Dear fellow Babblers,
Morocco. Africa. Sunshine. Hospitality. Cold showers. Adventures. Everything that can be found anywhere else in the world, but just so much more magical. So, so much more. A country of rich history – colonial influence, social disorder, conflict between Berber and “true” Moroccan blood. To anyone living on the Western side of the globe, visiting Morocco or any country on the continent no doubt seems like a far off, close-to-impossible dream. I mean, it did for me. All I knew about Morocco before my recent 9 day stay was what I learned in class as an undergraduate. Well that along with the good graces of Pinterest. Oh and then there’s also all the stories and culture that I’ve been immersed into here in France. Morocco has always been a far away dream of mine, and like many girls raised in LA I’ve been spoiled and given everything I ever wanted in life. Well, everything that comes in boxes and dents in credit cards. But what about adventures, risks and self discovery? Not so much. Looking back on my trek through Morocco only a month ago Morocco both blessed and cursed me. It is everything I ever dreamed and what’s the bad? A stomach churning, belly aching nostalgia that could be described, in short, as Wanderlust. 16 short days. Only 16 days. That’s all it took for me to fall in love with the country. These are the top 8 moments/vibes/experiences that left me feeling tingly, excited and yearning to come back to the place where half my heart still waits.
1. Call to prayer
So let me be honest here. When I first heard the call to prayer I almost had a panic attack. It sounded like some freaking other worldly voice announcing the apocalypse. The day of my arrival, upon getting to my accommodation I went straight to my room to unload and reorganize all the bunk I hauled with me from my stops in Belgium, the Netherlands and Dublin. And then suddenly, around 6 pm I hear to God-like voice that at the same time sounded soothing but also altogether creepy. I looked out my window and everyone was still going about their daily business – smoking, laughing, crossing busy streets as if nothing was going on. I had to wander around in a daze for a few moments until it finally dawned on me, like five minutes later that this is the culture, common of all Muslim countries: the daily call to prayer.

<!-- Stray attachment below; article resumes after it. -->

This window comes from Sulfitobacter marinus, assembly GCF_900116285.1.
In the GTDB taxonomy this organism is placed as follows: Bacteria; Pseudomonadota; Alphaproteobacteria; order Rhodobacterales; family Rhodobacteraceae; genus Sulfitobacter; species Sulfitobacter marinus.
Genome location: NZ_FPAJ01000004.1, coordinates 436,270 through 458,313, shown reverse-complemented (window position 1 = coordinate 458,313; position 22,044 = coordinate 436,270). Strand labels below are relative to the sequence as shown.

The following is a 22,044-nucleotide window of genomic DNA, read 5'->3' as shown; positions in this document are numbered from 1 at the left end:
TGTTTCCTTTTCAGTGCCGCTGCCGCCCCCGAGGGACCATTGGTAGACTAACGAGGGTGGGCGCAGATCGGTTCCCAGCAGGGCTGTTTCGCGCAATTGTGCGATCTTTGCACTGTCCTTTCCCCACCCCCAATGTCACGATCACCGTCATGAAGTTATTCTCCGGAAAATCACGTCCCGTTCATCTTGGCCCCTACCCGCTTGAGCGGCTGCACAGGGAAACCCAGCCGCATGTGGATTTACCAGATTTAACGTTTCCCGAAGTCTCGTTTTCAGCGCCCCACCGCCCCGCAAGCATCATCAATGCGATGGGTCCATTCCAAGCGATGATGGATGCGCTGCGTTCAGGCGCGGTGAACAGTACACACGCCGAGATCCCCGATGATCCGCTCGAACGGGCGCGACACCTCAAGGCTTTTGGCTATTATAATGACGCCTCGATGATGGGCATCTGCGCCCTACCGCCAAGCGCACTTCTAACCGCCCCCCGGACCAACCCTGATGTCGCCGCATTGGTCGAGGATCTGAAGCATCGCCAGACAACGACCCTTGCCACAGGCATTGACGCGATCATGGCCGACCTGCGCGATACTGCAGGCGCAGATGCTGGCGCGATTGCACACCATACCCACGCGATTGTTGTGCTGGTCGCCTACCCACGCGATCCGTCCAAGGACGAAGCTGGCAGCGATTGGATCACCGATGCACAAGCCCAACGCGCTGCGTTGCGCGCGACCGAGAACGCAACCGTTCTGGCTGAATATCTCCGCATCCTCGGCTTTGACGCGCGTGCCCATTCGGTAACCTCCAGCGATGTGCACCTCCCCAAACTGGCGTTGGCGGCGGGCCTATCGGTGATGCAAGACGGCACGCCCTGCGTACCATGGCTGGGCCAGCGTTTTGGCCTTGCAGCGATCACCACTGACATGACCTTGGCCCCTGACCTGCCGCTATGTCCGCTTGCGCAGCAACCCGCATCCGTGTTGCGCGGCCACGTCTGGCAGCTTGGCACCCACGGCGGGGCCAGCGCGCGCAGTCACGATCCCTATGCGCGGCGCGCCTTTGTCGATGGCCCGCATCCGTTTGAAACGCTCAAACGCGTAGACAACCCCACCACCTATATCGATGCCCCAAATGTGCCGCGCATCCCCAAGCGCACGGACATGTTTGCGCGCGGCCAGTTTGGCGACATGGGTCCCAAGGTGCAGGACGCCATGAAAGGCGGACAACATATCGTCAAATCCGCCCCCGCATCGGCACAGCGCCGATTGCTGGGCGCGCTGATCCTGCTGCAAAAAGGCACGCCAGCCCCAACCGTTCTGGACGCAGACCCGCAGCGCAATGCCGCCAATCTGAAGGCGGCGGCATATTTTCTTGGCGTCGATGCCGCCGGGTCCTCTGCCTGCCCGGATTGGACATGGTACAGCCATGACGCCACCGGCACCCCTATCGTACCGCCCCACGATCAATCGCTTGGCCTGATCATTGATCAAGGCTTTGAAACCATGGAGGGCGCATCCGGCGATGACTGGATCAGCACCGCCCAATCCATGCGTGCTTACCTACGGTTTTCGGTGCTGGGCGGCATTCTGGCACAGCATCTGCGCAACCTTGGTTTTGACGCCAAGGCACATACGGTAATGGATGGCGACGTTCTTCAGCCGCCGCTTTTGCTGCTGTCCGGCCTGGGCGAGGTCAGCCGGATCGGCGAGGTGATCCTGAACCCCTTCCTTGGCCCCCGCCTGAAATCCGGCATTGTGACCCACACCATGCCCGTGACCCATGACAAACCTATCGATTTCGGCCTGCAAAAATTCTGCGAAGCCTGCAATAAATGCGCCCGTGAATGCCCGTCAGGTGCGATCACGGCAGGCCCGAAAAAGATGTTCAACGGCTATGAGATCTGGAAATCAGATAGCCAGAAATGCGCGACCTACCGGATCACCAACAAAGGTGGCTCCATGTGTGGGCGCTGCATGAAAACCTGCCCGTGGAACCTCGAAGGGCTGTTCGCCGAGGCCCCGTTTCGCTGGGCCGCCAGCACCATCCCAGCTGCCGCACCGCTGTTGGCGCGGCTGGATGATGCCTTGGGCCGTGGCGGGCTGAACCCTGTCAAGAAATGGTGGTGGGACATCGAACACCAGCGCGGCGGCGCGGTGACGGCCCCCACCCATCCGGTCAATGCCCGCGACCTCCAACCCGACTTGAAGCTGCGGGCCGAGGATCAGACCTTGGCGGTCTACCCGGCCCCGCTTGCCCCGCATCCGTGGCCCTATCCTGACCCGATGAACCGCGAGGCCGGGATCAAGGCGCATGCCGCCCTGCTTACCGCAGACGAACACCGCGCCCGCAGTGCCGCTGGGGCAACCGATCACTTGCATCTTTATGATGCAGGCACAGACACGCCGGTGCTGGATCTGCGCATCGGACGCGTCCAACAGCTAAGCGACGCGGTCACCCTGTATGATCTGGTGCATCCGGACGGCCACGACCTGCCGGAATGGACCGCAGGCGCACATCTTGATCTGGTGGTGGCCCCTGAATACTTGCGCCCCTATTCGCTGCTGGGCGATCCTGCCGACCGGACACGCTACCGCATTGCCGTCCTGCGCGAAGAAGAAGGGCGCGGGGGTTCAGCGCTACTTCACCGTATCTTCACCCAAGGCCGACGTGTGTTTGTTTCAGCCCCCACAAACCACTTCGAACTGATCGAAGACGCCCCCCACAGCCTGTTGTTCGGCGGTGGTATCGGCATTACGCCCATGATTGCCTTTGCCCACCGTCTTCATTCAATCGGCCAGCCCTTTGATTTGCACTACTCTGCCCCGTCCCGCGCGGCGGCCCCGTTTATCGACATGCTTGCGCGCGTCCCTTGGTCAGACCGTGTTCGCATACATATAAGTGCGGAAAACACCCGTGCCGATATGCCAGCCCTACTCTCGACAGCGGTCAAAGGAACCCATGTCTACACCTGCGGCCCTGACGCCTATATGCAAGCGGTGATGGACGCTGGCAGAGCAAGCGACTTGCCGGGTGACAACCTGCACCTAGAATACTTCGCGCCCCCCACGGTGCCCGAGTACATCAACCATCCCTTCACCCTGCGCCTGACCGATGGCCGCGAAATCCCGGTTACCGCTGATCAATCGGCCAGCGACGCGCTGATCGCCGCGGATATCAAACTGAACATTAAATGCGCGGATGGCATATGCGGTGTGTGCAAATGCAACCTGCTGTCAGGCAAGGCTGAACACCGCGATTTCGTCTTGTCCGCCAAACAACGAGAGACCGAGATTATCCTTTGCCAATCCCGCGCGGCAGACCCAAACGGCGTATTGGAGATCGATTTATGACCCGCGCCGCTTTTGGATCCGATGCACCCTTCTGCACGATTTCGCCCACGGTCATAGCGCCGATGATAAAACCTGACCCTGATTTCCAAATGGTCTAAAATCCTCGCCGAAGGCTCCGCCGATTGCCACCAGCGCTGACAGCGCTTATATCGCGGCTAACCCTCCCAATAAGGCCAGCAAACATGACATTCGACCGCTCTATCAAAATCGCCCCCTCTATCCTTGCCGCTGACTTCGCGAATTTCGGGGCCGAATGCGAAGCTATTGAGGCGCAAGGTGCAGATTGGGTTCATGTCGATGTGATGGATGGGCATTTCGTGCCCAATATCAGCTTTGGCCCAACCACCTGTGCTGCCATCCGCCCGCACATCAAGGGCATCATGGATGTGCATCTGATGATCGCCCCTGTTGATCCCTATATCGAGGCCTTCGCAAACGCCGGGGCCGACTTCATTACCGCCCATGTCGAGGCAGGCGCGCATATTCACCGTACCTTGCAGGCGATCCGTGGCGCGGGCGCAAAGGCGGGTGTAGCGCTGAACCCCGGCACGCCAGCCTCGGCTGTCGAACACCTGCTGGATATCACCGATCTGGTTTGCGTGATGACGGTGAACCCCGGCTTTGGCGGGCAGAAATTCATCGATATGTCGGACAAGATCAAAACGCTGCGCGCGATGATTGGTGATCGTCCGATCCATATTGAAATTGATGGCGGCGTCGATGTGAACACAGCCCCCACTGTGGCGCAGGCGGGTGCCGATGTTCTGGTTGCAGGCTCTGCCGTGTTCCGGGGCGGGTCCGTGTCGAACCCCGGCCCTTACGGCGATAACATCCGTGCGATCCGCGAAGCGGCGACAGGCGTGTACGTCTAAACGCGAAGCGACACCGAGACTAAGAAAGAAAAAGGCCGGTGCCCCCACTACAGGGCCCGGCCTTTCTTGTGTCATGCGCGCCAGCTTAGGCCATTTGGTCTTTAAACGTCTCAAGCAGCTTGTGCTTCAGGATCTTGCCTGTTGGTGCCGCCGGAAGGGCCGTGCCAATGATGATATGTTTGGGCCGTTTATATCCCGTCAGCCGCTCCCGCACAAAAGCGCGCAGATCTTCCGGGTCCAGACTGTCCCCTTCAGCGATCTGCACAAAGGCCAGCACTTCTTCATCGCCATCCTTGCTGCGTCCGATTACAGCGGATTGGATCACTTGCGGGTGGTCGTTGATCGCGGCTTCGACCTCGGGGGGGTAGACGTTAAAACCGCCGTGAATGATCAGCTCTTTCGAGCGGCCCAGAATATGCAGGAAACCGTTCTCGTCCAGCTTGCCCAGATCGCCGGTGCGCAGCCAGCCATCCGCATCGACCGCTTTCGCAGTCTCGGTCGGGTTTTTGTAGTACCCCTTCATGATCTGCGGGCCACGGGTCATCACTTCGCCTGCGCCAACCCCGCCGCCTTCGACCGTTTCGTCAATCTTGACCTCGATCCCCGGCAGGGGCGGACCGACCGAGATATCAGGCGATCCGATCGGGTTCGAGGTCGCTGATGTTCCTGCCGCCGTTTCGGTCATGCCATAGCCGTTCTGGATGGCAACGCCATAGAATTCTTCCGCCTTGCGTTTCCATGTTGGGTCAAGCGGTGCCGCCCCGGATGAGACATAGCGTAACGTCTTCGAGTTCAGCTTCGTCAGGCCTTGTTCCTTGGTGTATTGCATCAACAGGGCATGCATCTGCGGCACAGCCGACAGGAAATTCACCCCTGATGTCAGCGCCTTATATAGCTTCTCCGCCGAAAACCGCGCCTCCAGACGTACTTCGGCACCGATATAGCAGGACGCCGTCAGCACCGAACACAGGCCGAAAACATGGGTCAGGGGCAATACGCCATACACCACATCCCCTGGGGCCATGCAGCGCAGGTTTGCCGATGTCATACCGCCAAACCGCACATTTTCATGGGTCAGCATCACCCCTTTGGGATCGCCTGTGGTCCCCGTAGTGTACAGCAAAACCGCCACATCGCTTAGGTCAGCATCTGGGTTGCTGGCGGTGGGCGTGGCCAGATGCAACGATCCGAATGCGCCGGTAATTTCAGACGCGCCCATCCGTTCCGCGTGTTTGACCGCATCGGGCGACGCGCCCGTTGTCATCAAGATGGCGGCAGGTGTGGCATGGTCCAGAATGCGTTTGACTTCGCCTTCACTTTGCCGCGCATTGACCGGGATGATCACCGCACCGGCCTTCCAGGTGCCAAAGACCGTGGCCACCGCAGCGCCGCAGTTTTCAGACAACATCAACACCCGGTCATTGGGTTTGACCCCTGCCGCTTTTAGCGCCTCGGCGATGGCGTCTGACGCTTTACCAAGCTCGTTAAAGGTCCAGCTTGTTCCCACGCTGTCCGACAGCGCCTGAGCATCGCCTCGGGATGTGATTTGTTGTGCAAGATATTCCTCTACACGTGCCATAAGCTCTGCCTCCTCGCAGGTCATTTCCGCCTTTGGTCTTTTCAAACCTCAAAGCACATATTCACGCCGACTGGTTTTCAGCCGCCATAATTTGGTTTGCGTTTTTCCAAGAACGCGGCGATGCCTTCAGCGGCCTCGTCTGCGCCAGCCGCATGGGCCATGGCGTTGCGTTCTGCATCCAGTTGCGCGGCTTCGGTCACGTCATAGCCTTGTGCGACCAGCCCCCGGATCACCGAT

It starts everyday at about 5 am and occurs on intervals throughout the day. It’s a beauty melodic and harmonic song that cannot be imitated or experienced anywhere else. I really looked forward every morning being woken up by it, and paused ever now and then during the hustle and bustle during the day, serving as a reminder of where I am.
2. Mint Tea Overdose
Anywhere and everywhere that you go in this country and mint tea is not far from your finger tips. It’s exotic and sugary aroma fills the cafes as teenagers, middle aged men, moms, stop by for their midday break. The making of the tea in and of itself is an art that very few can master (I’m still at beginner stage). The tea is made in a very intricate order: green tea first, then an infusion of several spices, a dash of fresh mint and cubes of sugar into boiling water and served in a beautiful silver pot. Even the way the tea is poured and sits in the glasses is important. It’s best to poor from up high to let the steam evaporate into the air before reaching the glasses.